Substance Abuse Among Pregnant Women
Linked to Prior
Abortion in New Study
Springfield, IL (Dec. 2002) -- Women with a prior history of abortion are twice as
likely to use alcohol, five times more likely to use illicit drugs, and
ten times more likely to use marijuana during the first pregnancy they
carry to term compared to other women delivering their first pregnancies,
according to a study published in this month's issue of the American
Journal of Obstetrics and Gynecology.
The researchers conclude that
higher rates of substance use during the subsequent pregnancies would place
the newborn children of these women at higher risk of congenital defects,
low birth weight, and death.
The research is based on the National Pregnancy and Health Survey, using
a nationally representative sample of 2,613 women who had recently given
birth. The survey was sponsored by the U.S. Department of Health
and Human Services, the National Institutes of Health, and the Division
of Epidemiological and Prevention Research at the National Institute on
Drug Abuse for the purpose of providing the first national assessment of
licit and illicit drug use and alcohol consumption among pregnant women.
According to one of the study's authors, David Reardon, Ph.D., who specializes
in the study of post-abortion reactions, this is the seventeenth
study linking abortion to elevated rates of substance abuse.
It is the first study based on a nationally representative sample, however, to show
higher rates of drug and alcohol use during subsequent pregnancies.
According to Reardon, who directs the Elliot Institute and is co-author
of the new book, Forbidden Grief: The
Unspoken Pain of Abortion, many women use drugs and alcohol to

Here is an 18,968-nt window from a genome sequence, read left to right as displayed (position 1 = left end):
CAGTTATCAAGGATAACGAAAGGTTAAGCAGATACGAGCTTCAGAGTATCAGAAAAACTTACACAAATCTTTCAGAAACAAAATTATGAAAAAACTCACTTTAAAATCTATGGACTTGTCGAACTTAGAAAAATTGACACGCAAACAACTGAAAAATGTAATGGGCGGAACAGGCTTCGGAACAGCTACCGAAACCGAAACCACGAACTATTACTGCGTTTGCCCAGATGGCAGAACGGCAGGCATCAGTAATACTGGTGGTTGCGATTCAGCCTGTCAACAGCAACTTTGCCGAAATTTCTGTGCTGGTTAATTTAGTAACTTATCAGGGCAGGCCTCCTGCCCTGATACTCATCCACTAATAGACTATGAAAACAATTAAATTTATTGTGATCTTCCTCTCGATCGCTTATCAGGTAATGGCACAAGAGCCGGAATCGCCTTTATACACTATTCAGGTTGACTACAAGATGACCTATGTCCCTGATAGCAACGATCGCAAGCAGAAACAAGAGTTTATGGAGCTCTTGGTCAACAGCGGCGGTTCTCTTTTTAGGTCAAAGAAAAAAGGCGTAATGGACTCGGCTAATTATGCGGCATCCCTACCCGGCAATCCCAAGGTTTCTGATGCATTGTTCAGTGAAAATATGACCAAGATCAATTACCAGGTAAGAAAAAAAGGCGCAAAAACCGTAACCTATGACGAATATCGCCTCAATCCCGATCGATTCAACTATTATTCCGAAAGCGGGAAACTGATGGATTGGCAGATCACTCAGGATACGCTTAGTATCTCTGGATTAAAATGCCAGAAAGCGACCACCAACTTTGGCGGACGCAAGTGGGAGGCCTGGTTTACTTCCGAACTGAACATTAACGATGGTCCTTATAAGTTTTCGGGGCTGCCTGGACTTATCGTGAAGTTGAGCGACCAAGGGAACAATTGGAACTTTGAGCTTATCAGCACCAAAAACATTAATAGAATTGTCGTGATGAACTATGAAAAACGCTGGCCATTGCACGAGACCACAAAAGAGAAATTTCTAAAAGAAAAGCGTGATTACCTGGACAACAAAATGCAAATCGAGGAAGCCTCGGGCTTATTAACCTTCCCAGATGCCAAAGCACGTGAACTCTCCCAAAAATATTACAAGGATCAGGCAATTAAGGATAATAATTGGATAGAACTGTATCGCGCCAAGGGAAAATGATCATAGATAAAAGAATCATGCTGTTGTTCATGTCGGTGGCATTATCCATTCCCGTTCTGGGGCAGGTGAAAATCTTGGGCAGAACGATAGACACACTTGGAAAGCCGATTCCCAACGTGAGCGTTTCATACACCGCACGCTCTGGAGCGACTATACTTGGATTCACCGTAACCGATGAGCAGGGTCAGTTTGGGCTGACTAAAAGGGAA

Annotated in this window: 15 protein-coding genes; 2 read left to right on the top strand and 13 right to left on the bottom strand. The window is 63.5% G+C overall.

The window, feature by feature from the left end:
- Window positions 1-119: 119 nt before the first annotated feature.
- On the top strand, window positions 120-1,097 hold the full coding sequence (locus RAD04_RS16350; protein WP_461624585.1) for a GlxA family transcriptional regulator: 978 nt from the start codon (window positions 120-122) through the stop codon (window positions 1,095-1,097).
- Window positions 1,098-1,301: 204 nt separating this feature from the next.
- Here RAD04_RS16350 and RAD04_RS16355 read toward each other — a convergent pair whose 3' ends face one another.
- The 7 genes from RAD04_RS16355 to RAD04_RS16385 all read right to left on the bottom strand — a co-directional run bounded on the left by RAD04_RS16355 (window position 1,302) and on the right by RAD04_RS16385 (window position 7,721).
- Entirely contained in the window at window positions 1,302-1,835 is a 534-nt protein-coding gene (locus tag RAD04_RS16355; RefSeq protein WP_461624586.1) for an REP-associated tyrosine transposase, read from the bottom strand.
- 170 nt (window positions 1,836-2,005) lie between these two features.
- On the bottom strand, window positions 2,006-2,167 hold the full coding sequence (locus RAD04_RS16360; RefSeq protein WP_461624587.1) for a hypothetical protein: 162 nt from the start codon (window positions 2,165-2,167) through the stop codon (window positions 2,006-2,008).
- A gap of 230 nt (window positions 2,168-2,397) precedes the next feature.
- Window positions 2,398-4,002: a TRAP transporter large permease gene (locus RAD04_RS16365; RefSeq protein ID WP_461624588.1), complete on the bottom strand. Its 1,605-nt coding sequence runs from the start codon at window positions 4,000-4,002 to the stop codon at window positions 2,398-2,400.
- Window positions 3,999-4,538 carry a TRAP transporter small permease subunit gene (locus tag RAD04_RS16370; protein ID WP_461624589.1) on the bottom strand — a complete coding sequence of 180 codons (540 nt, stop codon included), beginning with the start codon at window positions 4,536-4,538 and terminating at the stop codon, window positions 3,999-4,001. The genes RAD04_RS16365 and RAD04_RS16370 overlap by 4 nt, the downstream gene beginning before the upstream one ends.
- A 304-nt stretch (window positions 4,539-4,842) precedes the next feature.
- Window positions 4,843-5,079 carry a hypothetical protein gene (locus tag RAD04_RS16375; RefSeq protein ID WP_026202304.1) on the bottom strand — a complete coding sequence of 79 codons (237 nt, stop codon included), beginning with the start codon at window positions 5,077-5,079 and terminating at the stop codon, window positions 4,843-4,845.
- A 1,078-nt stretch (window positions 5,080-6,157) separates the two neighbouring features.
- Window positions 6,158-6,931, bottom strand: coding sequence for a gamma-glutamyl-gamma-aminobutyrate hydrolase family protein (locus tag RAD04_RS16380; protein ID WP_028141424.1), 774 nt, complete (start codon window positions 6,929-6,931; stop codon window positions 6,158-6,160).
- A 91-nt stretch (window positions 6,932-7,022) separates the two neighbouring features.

cope with unresolved emotional issues related to past abortions.
Since unaddressed trauma and feelings of loss, grief and guilt may become more intense
during a subsequent pregnancy, women may be more likely to turn to drugs or
alcohol to cope.
The researchers recommend that obstetricians should screen pregnant
women for a prior history of abortion and substance abuse in order to make
better recommendations for counseling.
"Counseling that addresses only
the surface problems of the woman's substance abuse may fail to give her
the help she needs to truly overcome this problem." Reardon said.
This is the fifth study documenting emotional problems linked to abortion
to be published this year. The Elliot Institute has participated in all
five. The other studies have linked abortion to higher rates of long term
increased need for mental health treatments,
death rates (including death from suicide), and poor
bonding with and parenting of later children. The American Journal
of Obstetrics and Gynecology is one of the most respected and influential
medical journals in the United States.
# # #
Coleman PK, Reardon DC, Rue VM, Cougle JR. History of induced abortion
in relation to substance use during pregnancies carried to term.
Journal of Obstetrics and Gynecology. December 2002; 187(5).
news on post-abortion research